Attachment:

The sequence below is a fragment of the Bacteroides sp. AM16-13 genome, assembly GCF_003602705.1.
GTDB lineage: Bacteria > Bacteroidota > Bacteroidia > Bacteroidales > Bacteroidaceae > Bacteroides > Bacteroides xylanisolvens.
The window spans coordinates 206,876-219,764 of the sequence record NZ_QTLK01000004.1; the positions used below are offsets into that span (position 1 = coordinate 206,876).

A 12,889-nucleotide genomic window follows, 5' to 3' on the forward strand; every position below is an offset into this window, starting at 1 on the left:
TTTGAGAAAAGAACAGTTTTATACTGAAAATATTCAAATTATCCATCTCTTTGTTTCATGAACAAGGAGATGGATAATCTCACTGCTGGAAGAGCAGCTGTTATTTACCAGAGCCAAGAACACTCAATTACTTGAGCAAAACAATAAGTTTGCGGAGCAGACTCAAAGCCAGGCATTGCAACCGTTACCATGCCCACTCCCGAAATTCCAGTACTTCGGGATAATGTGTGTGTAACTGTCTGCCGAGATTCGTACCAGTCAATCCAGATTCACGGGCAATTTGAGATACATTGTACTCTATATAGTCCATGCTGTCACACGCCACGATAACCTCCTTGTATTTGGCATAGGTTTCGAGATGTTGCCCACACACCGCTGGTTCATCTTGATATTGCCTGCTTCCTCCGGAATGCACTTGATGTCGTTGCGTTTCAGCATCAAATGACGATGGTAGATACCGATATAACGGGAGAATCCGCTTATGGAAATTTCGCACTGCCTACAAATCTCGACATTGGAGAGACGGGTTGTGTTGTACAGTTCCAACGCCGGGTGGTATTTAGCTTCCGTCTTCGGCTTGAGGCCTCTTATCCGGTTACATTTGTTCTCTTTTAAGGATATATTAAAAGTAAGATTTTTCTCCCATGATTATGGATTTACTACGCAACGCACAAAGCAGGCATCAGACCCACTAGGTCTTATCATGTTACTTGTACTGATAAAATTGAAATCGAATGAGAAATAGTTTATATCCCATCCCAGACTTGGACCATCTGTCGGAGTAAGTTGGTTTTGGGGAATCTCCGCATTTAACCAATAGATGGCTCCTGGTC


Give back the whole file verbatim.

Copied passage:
The sequence below is a fragment of the Bacteroides sp. AM16-13 genome, assembly GCF_003602705.1.
GTDB lineage: Bacteria > Bacteroidota > Bacteroidia > Bacteroidales > Bacteroidaceae > Bacteroides > Bacteroides xylanisolvens.
The window spans coordinates 206,876-219,764 of the sequence record NZ_QTLK01000004.1; the positions used below are offsets into that span (position 1 = coordinate 206,876).

A 12,889-nucleotide genomic window follows, 5' to 3' on the forward strand; every position below is an offset into this window, starting at 1 on the left:
TTTGAGAAAAGAACAGTTTTATACTGAAAATATTCAAATTATCCATCTCTTTGTTTCATGAACAAGGAGATGGATAATCTCACTGCTGGAAGAGCAGCTGTTATTTACCAGAGCCAAGAACACTCAATTACTTGAGCAAAACAATAAGTTTGCGGAGCAGACTCAAAGCCAGGCATTGCAACCGTTACCATGCCCACTCCCGAAATTCCAGTACTTCGGGATAATGTGTGTGTAACTGTCTGCCGAGATTCGTACCAGTCAATCCAGATTCACGGGCAATTTGAGATACATTGTACTCTATATAGTCCATGCTGTCACACGCCACGATAACCTCCTTGTATTTGGCATAGGTTTCGAGATGTTGCCCACACACCGCTGGTTCATCTTGATATTGCCTGCTTCCTCCGGAATGCACTTGATGTCGTTGCGTTTCAGCATCAAATGACGATGGTAGATACCGATATAACGGGAGAATCCGCTTATGGAAATTTCGCACTGCCTACAAATCTCGACATTGGAGAGACGGGTTGTGTTGTACAGTTCCAACGCCGGGTGGTATTTAGCTTCCGTCTTCGGCTTGAGGCCTCTTATCCGGTTACATTTGTTCTCTTTTAAGGATATATTAAAAGTAAGATTTTTCTCCCATGATTATGGATTTACTACGCAACGCACAAAGCAGGCATCAGACCCACTAGGTCTTATCATGTTACTTGTACTGATAAAATTGAAATCGAATGAGAAATAGTTTATATCCCATCCCAGACTTGGACCATCTGTCGGAGTAAGTTGGTTTTGGGGAATCTCCGCATTTAACCAATAGATGGCTCCTGGTC